So if your pastor or favorite Christian “pop” artist isn’t adhering to biblical definitions and examples of sin, then their treason is affecting your soul’s potential eternity.  Beware those who tickle your ears, because you’ll be slaughtered like a deer even though you may have panted for the Lord like water.

“Is ____________ a sin?  Will it keep me from heaven?  Do you feel ______ is a sin?”

It doesn’t matter what your “tribe” thinks or feels about the standards God has set.

The reality is that it doesn’t matter what you think, what I think, what our “groups” think, but what God says in the Bible.

That treason we commit if we fall with the pastors or pop singers is twofold. 

First, it is a betrayal of trust where you have been relying on their status and, for the pastors anyway, enhanced studies to guide us.  Second, even as they potentially lead you down a treacherous path of cosmic treason, if they have a group around them in agreement, we think this is enough proof to satisfy God.

Already you may have guessed cosmic treason is sin.  Unfortunately, the Bible is clear that all of our seasons of life, whether in Ecclesiastes 7:20, Romans 3:23, or so many others, are seasons filled with sin.

What to do when questioned?’

Matthew 10:16 says, “Behold I am sending you out like sheep in the midst of wolves, so be wise as serpents and innocent as doves.” 

Being wise or having the skill to handle these potential soul-saving moments is both a blessing and curse.  It is a blessing to have the moments because we can plant or water seeds leading to salvation.  It is a curse if we love the world more than we love Christ.  Wanting to be loved by the world is a slippery slope based on the same good intentions which lead to Hell.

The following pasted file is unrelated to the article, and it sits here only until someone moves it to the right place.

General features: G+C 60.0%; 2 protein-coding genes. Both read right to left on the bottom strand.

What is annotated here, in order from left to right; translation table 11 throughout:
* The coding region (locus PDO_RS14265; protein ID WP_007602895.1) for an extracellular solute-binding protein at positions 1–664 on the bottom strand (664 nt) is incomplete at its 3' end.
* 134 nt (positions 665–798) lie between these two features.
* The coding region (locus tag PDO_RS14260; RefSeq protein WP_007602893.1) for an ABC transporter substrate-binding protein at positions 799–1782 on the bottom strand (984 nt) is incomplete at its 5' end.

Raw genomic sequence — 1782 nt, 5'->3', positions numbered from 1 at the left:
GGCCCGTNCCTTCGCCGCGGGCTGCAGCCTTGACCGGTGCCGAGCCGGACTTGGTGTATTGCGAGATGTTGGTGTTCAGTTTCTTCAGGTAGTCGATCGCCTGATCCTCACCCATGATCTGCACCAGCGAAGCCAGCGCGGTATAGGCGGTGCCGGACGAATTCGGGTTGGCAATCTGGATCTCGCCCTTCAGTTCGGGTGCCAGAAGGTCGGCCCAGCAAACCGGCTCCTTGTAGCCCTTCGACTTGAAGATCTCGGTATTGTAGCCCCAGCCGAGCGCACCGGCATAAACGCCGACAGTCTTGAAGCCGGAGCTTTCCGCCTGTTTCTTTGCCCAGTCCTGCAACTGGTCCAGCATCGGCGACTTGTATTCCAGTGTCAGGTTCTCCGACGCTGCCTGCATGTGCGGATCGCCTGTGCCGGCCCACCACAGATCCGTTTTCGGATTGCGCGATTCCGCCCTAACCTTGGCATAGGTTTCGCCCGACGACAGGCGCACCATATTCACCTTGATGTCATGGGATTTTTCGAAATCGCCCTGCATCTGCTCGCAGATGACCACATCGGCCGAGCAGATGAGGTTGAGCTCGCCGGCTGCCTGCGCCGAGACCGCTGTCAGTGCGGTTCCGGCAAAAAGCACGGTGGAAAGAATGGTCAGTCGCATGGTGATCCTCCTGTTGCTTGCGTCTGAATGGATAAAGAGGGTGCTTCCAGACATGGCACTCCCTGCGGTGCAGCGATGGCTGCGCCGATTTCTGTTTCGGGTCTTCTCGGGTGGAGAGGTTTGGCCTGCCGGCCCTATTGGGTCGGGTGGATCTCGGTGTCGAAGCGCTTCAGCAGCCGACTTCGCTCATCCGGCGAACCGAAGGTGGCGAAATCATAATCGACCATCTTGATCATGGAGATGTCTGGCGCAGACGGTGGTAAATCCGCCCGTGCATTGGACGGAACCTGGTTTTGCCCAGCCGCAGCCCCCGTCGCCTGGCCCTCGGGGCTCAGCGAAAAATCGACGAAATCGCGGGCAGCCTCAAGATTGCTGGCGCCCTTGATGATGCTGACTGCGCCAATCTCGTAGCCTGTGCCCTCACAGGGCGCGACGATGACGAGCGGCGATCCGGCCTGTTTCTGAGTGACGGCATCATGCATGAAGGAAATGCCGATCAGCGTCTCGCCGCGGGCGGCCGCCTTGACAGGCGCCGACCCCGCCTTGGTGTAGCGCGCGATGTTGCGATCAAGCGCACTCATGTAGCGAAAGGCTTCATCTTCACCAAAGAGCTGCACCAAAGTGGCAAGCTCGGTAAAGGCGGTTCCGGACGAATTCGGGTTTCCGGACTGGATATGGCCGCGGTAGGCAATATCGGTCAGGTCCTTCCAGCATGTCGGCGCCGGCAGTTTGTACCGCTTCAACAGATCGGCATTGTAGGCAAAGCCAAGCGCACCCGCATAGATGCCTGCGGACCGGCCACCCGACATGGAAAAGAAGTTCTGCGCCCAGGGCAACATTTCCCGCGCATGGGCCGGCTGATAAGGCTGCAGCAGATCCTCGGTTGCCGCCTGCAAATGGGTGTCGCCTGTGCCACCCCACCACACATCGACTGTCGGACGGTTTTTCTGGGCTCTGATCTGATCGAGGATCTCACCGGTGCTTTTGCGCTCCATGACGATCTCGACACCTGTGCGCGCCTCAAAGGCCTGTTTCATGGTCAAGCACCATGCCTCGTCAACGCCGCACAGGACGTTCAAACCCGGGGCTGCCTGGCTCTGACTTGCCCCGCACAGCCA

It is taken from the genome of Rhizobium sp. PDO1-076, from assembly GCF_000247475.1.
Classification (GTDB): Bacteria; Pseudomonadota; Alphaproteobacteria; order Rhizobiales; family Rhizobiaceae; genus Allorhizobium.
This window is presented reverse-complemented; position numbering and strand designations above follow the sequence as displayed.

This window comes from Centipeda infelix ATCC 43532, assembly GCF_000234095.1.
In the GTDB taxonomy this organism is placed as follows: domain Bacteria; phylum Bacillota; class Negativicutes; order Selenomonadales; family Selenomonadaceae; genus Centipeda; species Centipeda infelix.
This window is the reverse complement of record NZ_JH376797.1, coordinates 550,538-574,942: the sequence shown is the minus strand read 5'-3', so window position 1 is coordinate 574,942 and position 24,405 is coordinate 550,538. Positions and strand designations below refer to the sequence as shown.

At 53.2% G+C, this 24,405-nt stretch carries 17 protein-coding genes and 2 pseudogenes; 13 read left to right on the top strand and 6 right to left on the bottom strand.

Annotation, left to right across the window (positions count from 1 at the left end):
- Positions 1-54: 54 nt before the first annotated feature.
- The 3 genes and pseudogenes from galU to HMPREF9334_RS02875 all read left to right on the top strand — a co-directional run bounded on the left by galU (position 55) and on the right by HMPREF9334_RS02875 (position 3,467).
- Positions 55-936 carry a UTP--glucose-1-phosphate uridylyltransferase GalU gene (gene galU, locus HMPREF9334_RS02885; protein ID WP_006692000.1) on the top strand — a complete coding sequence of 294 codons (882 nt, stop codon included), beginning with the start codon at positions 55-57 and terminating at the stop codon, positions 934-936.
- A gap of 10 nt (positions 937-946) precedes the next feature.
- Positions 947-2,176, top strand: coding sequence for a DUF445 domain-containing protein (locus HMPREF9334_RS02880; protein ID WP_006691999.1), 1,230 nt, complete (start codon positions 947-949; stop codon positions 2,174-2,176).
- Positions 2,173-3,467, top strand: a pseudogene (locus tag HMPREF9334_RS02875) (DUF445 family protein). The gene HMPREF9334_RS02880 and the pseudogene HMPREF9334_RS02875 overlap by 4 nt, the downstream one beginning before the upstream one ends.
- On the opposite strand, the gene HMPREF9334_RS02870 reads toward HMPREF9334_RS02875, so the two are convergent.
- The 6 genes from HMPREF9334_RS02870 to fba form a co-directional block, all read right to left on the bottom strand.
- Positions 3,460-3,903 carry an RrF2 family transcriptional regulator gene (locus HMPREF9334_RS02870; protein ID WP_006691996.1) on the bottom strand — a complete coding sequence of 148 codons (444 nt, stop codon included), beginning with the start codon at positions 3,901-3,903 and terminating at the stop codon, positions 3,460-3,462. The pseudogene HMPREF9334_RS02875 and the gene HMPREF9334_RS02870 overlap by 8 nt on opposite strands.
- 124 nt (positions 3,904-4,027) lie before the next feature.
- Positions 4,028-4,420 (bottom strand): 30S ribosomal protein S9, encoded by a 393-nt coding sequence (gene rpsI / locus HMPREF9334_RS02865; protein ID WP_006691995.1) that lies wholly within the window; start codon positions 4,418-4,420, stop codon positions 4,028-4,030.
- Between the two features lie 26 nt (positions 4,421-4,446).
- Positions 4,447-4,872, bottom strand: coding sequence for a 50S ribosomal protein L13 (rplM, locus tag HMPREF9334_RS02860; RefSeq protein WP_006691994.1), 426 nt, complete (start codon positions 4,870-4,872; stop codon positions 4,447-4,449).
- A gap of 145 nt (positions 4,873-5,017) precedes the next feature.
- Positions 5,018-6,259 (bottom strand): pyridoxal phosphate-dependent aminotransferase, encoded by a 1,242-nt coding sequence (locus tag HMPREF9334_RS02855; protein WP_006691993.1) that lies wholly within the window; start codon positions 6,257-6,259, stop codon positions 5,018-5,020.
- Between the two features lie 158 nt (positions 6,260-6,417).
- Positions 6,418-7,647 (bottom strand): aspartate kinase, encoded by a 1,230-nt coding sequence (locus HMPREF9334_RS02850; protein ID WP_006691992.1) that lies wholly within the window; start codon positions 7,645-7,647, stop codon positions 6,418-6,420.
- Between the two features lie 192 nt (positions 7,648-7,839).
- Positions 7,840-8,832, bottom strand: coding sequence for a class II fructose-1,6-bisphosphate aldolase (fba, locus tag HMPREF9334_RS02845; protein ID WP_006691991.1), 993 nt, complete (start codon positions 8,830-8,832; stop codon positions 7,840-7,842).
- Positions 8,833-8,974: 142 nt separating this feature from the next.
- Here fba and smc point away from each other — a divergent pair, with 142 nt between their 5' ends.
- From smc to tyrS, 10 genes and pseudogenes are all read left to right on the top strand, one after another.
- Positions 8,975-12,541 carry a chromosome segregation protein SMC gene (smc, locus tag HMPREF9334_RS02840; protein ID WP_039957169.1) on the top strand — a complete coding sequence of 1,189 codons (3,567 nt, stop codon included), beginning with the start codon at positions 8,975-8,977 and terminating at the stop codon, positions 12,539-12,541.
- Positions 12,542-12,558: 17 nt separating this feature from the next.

If Jesus, the perfect Son of God, cannot make everyone happy, what chance do we have?  Yet, we must also be filled with the Spirit showing those fruits because God desires none to suffer.  Also because God is unchanging, we cannot falter, sugar coat, or deny the power of Jesus to restore the relationship, but only the relationship where one agrees with God about what sin is and repents.

When we are moving at life’s pace and find ourselves between a rock and a hard place of a question or a statement with eternal consequences, what are we to do?

Romans 9:3, “…just as it is written, “Behold, I lay in Zion a stone of stumbling and a rock of offense, and he who believes in Him will not be disappointed.” 

What do you do?  Stay faithful.  And if you, like Peter, like Daigle, like me, find yourself less than glorifying to the King of Glory, repent and keep moving.  God doesn’t waste the pain, and it becomes the perfect place to test how “we know that for those who love God all things work together for good, for those who are called according to his purpose” (Romans 8:28).